At its most basic, the grid is an interconnected network that delivers energy from a central power source to end users. In most homes and businesses, connecting to the grid is as simple as sliding a plug into a wall socket.
The grid is generally reliable, but it can be subject to both blackouts and brownouts, and it can be more expensive and less clean than alternative sources of energy like wind and solar. These alternative sources are becoming more and more popular, but they, too, have their limits when it comes to availability and storage.
Microgrids are designed to help companies meet power needs with a combination of traditional grid, solar, wind, fuel cell and other energy technologies. Ideally, they balance load requirements among the different sources, providing customers with steady, clean and cost-effective energy. CleanSpark was established in 2012 to help organizations develop their own microgrids.
Microgrids are not one-size-fits-all endeavors. Whether they’re meant to address the energy needs in a single household or in a massive, interconnected and geographically dispersed series of buildings, microgrids are complex, and the number of factors that go into optimizing them can be mind-boggling. Rich Inman, Director of Data Analytics at CleanSpark, estimates that the microgrid optimization process evaluates tens of millions of variables in a sparse matrix that may contain as many as 10²⁰ elements.
Integrates directly with the company’s existing technology stack to provide significant time savings
Supports improvement of microgrid technology with vast amounts of valuable data
For several years, Inman and the team at CleanSpark used the MATLAB computing environment to develop their offerings. But as the company grew, the way the team wanted to optimize its modeling became more sophisticated. “We were pushing the cutting edge of the state of the art,” says Inman. To keep meeting its clients’ needs, CleanSpark needed a powerful optimizer that would work with the company’s existing technological infrastructure.
After careful research and cost-benefit analyses, CleanSpark selected IBM® ILOG® CPLEX® Optimization Studio software. Inman explains: “IBM came out on top in terms of not only price for our requirements, but also the support that we need to keep pushing forward.” With help from IBM Business Partner Newcomp Analytics, CleanSpark began by testing the software on a subscription basis. Six months and many successful benchmarks later, CleanSpark purchased perpetual licenses for the IBM software.
At the highest level, the CPLEX solution is helping CleanSpark solve optimization models, but as the company’s Chief Technology Officer (CTO) and Principal Architect Amanda Kabak explains, it’s more than that. With different data around each customer’s historical energy consumption, the utility rates it operates under, sizing constraints and more, the equation differs radically from engagement to engagement. Not everyone has the same goals, either. Some customers may prioritize internal rate of return, others may be more focused on sustainability or resilience.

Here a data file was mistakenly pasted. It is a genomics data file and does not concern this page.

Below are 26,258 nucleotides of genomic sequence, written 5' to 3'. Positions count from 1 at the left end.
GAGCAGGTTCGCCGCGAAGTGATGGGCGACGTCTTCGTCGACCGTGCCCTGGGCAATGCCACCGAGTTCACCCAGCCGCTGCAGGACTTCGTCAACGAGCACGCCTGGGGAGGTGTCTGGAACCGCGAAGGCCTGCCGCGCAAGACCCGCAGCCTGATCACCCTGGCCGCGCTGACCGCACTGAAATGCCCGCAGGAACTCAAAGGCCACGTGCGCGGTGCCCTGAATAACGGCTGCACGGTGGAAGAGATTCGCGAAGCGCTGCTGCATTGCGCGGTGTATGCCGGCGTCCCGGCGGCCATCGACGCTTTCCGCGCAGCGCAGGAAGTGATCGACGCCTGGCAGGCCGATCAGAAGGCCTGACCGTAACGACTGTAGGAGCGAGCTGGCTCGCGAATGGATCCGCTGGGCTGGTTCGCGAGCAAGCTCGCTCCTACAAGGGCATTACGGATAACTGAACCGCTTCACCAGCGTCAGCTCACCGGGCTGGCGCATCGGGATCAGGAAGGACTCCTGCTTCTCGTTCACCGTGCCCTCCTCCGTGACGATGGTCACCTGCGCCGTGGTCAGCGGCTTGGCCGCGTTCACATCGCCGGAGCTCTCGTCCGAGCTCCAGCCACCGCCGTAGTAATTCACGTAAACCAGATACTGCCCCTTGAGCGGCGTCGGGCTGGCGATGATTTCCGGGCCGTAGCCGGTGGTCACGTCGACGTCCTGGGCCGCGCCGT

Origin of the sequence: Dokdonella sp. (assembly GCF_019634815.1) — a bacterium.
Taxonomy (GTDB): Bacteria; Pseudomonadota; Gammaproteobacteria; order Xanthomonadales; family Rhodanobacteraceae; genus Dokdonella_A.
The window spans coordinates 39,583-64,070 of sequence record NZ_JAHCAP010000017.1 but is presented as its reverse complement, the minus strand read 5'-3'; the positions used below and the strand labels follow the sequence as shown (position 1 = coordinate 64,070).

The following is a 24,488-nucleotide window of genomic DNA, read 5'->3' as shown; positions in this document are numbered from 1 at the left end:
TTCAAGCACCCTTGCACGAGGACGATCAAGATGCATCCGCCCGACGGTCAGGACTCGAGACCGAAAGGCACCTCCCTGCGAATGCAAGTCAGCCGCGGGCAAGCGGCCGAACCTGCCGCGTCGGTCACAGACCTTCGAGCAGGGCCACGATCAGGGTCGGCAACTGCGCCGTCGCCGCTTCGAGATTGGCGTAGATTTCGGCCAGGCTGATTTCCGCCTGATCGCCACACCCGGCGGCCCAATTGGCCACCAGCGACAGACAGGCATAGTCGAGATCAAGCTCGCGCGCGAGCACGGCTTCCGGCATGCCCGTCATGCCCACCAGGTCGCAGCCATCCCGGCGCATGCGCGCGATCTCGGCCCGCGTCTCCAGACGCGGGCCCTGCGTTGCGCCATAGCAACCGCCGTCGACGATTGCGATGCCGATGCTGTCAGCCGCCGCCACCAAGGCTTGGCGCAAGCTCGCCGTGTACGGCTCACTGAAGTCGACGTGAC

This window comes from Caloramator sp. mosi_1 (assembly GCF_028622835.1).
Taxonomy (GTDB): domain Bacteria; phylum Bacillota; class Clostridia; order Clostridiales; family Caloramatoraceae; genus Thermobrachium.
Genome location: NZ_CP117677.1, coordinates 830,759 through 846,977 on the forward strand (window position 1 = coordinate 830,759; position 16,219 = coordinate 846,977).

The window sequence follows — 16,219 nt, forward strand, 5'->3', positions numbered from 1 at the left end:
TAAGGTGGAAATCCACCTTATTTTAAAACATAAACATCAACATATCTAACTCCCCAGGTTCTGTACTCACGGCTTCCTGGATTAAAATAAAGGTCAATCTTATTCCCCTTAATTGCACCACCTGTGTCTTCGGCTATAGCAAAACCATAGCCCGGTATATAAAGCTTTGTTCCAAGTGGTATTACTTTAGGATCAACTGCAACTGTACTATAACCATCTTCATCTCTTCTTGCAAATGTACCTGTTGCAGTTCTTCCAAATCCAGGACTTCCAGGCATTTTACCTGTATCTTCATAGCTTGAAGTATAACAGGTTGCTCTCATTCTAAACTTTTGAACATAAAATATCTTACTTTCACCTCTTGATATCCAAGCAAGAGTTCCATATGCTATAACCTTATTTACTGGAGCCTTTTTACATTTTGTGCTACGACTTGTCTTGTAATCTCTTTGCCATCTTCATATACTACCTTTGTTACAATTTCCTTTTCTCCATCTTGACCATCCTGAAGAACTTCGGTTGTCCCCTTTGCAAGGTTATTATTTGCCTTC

“You can’t just write regular programming code for it,” Kabak explains. “You’ve got to model each of these things in an equation, and you’ve got to get that equation balanced and optimized. What CPLEX does is it actually solves this thing.”
In helping CleanSpark solve its most complex problems, IBM CPLEX Optimization Studio software has brought about significant time savings for the organization. As Inman explains, the fact that the software integrated seamlessly with CleanSpark’s technology stack made it possible for him to build the organization’s optimization on his own, in a matter of months.
The solution also places CleanSpark well ahead of the competition by providing a more holistic answer to the energy optimization problem. Kabak explains: “It’s a 100% differentiator in the market. A lot of our competitors will do somewhat similar modeling, but they will not optimize. We’re solving a much more complex problem and giving our customers much more useful information.”
Lastly, the IBM solution sets CleanSpark on a path toward providing increasingly valuable information to its customers. Each project CleanSpark completes results in a massive amount of data that the CleanSpark team can then analyze further to find new avenues for optimization. As a result, the company can continue to refine its microgrid technology, improving not just its product but its entire approach to energy consumption. Kabak concludes: “All of this data is helping us position CleanSpark as a thought leader in the renewable space. We’re contributing to the global ecosystem of knowledge.”
CleanSpark (link resides outside ibm.com) is dedicated to helping customers optimize their energy usage through the use of microgrid technology. It works with companies across the globe, and from all industries, to design, develop, install and maintain custom microgrids. Although primarily a software company, CleanSpark also offers exceptional service. Headquartered in San Diego, California, it employs approximately 50 people.
About Newcomp Analytics
Headquartered in Ontario, Canada, IBM Business Partner Newcomp Analytics helps customers in banking, education, healthcare and other industries obtain powerful insights using analytics. It has provided more than 400 enterprises in North America with the right tools, software and expertise to make sense of their data. Newcomp Analytics was founded in 1991 and employs approximately 100 people.
To learn more about the IBM solutions featured in this story, please contact your IBM representative or IBM Business Partner.
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Produced in the United States of America, July 2021.
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